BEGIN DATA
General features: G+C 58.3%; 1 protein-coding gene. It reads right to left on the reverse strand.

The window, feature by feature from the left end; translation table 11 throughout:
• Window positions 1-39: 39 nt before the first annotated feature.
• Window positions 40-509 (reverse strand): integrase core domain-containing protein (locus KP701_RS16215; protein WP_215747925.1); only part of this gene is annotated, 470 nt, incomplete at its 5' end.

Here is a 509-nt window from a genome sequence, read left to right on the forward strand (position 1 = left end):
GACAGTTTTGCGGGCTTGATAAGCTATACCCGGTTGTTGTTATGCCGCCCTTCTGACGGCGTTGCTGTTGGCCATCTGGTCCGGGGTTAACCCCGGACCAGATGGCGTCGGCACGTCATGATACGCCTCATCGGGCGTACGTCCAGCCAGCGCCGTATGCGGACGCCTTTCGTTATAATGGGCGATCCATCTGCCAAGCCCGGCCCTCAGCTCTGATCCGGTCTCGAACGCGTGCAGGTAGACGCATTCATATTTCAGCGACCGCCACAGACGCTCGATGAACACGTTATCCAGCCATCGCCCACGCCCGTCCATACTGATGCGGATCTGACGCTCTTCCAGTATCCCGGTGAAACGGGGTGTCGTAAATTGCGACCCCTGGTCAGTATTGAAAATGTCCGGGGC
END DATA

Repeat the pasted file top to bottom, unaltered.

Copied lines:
General features: G+C 58.3%; 1 protein-coding gene. It reads right to left on the reverse strand.

The window, feature by feature from the left end; translation table 11 throughout:
• Window positions 1-39: 39 nt before the first annotated feature.
• Window positions 40-509 (reverse strand): integrase core domain-containing protein (locus KP701_RS16215; protein WP_215747925.1); only part of this gene is annotated, 470 nt, incomplete at its 5' end.

Here is a 509-nt window from a genome sequence, read left to right on the forward strand (position 1 = left end):
GACAGTTTTGCGGGCTTGATAAGCTATACCCGGTTGTTGTTATGCCGCCCTTCTGACGGCGTTGCTGTTGGCCATCTGGTCCGGGGTTAACCCCGGACCAGATGGCGTCGGCACGTCATGATACGCCTCATCGGGCGTACGTCCAGCCAGCGCCGTATGCGGACGCCTTTCGTTATAATGGGCGATCCATCTGCCAAGCCCGGCCCTCAGCTCTGATCCGGTCTCGAACGCGTGCAGGTAGACGCATTCATATTTCAGCGACCGCCACAGACGCTCGATGAACACGTTATCCAGCCATCGCCCACGCCCGTCCATACTGATGCGGATCTGACGCTCTTCCAGTATCCCGGTGAAACGGGGTGTCGTAAATTGCGACCCCTGGTCAGTATTGAAAATGTCCGGGGC